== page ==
Finally! Since opening nearly two years ago, I always intended to visit 12th Ave Grill but despite living just 5 minutes away, never managed to make it until tonight. Too many place to eat and never enough time! I came with my family on a pretty calm Friday night. Reservations were for six pm and we were quickly seated as soon as we walked in.
Occupying the location of the old Mongolian BBQ, I never expected 12th Ave to be such a success. But lo and behold, they’ve made the pages of Food & Wine and other national magazines. Everywhere you turn, chowhounds are whispering with a blend of longingness and jealousy about their sinfully addicting macaroni & cheese. Yay for the success of local restaurateurs!
If the bread basket gives any indication of a restaurant’s culinary aptitude, then we were definitely at the right place. A basket bearing three types of warm starchy goodness and a little dish of creamed butter just begged to be torn apart. It was hard to pick a favorite of the trio as the soft tomato loaf sweetly studded with bits of dried tomatoes and torn basil was just as inviting as the crusty browned baguette. Buried at the bottom was a bread similar to the baguette, only a tad sweeter with toasted walnuts. Needless to say, we polished off the basket rather quickly!
This was my main purpose for visiting. The Baked Macaroni & Cheese ($5.95). That much for a little ramekin of mac & cheese you say? Oh yes. And I didn’t feel gypped at all. I have a secret place at the bottom of my heart that holds a cultivated love for Easy Mac (shhh!) But take the “crude” and classy it up and I’ll love that just as much. A deep ramekin holding perfectly cooked macaroni mixed with a creamy blend of their house smoked parmesan and spices was topped by an oh so buttery crisp toss of savory bread crumbs. Oh dear it was good. Soo good that my sister demanded another for herself!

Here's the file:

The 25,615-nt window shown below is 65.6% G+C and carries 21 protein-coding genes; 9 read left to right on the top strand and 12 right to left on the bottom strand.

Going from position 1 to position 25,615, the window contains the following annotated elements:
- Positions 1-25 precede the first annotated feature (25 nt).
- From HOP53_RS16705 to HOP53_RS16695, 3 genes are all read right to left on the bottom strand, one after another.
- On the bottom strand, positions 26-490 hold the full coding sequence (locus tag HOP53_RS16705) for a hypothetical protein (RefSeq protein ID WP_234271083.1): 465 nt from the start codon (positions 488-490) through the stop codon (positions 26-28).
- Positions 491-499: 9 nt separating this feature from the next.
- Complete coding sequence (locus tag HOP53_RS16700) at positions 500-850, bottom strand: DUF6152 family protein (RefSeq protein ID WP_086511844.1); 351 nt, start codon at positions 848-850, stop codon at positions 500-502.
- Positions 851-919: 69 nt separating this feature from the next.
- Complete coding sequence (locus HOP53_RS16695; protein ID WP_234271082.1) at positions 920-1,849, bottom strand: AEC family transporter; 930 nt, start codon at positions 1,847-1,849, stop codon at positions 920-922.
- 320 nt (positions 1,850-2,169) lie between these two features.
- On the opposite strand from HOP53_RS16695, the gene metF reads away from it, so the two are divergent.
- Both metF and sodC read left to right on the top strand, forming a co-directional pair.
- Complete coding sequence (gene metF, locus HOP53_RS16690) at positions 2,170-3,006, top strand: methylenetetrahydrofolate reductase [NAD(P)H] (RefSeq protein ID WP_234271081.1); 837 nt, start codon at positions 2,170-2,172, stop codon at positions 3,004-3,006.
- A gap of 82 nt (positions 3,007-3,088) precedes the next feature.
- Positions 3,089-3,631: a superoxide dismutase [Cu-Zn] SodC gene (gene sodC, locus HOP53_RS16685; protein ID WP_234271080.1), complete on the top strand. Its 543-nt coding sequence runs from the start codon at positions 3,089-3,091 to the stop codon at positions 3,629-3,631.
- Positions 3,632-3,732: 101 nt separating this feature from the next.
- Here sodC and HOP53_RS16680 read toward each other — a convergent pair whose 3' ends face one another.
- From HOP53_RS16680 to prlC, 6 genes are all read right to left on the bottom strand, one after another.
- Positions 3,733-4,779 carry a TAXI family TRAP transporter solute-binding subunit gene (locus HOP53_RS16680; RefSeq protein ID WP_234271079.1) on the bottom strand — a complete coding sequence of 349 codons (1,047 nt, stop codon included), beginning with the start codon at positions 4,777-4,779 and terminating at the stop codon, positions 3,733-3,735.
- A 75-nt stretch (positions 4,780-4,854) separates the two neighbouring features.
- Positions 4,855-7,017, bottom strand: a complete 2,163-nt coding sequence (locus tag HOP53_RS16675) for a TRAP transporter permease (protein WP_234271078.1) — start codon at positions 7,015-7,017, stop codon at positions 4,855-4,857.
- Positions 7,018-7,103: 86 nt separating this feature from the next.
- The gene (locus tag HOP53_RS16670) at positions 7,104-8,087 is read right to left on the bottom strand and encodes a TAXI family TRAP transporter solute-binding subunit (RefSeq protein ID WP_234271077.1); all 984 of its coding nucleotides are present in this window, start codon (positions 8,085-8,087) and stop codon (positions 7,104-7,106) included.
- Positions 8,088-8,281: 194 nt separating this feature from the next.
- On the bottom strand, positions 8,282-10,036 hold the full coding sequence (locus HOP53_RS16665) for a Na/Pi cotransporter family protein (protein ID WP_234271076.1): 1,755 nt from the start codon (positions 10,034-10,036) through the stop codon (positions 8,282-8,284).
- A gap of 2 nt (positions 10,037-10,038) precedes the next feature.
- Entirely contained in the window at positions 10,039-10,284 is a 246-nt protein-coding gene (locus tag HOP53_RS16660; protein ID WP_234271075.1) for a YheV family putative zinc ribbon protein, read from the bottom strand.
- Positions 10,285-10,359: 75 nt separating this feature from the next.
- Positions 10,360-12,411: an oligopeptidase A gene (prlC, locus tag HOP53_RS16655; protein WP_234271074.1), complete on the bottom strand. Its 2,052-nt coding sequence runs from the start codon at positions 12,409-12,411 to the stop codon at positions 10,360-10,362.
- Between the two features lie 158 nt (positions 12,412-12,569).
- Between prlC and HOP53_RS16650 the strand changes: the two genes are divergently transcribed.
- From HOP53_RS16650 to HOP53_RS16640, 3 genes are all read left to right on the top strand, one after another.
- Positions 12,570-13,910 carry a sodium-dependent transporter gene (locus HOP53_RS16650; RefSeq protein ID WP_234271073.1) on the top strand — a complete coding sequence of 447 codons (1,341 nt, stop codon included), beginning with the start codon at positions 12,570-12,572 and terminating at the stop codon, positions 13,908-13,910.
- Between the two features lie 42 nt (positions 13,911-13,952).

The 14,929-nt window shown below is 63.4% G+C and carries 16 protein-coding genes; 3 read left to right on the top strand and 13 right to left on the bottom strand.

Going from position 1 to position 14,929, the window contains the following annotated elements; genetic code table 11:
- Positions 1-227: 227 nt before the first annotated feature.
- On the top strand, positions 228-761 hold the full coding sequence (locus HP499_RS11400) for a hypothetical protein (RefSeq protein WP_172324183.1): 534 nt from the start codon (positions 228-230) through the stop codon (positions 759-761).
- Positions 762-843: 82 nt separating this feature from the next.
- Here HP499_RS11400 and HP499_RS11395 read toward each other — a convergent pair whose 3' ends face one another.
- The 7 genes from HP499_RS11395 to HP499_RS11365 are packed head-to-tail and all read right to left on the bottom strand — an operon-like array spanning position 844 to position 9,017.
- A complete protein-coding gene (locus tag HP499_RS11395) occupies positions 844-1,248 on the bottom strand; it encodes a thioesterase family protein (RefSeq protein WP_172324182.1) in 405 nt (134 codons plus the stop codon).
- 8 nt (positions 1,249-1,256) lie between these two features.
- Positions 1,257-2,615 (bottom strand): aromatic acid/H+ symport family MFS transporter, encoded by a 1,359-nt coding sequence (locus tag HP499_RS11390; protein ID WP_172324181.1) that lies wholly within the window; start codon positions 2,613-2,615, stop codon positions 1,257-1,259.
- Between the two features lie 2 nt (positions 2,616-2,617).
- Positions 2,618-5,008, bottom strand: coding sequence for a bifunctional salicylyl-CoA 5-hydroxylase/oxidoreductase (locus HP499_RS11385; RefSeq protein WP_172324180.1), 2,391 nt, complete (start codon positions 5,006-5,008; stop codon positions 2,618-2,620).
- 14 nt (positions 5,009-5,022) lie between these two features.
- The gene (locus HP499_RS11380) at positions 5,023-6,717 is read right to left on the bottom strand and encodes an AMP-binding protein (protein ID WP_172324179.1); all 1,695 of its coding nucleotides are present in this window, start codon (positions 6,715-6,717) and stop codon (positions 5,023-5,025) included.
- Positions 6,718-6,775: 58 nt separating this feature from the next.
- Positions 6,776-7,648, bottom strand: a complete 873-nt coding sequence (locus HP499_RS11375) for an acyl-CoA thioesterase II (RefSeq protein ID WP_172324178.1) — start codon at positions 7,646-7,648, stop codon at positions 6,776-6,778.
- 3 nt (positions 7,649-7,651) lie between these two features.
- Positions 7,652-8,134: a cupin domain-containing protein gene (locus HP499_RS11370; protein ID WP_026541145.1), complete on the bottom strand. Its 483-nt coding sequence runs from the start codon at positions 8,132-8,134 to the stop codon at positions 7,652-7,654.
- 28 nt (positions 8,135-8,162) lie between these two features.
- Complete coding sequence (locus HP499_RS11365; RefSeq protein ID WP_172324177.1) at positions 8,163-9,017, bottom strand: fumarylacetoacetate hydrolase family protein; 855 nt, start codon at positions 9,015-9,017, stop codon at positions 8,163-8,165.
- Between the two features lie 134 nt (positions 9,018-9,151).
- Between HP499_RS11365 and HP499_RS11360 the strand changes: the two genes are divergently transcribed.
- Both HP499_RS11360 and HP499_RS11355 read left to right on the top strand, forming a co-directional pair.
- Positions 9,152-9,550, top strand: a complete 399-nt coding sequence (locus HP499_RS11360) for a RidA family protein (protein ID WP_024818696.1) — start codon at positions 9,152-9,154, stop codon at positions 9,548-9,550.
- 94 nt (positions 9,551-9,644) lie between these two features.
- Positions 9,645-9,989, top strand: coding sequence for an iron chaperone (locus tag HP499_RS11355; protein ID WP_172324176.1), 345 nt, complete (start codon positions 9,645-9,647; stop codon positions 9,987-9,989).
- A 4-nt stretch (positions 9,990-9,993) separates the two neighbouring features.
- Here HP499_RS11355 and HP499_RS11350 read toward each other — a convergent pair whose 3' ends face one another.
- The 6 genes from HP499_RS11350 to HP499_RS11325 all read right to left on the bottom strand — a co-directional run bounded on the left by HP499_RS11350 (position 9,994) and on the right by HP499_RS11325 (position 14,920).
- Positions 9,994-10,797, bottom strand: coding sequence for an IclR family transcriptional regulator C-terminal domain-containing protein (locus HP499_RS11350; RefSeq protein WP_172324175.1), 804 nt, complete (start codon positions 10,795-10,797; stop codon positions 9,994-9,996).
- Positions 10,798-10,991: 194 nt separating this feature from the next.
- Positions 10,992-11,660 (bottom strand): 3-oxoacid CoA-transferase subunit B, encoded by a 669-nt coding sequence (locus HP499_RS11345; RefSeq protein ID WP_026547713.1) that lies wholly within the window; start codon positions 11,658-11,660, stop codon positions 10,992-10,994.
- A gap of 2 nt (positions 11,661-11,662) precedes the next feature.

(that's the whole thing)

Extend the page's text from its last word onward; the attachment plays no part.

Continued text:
Easy to make at home, but how many people actually take the time to fry up a couple of mozzarella stuffed raviolis for themselves? That’s what restaurants are for! The Crispy Fried Ravioli ($8.95) featured a duo of round ravioli stuffed with fresh mozzarella, basil and proscuitto. Deep fried then placed on a bed of arugula and fresh tomato coulis, I enjoyed it very much but felt that it was a bit too heavy, especially after the Macaroni & Cheese. I was disappointed by the coulis which didn’t taste much different from plain old tomato sauce, but it made a great dipping companion to the baguettes.
One of our “lighter” dishes, the Spinach Salad ($9.95) arrived in a deep bowl filled with healthy green baby spinach with shaved cremini mushrooms and chopped tomatoes. The salad was toss in a warm bacon vinaigrette and finished with two rounds of crispy fried goat cheese. Man, they work their cheeses here – 3 for 3 so far! A simple salad done well. I though the combo of goat cheese with bacon worked together well. Oh heck, how could you go wrong with fried cheese and fried pork at the same time.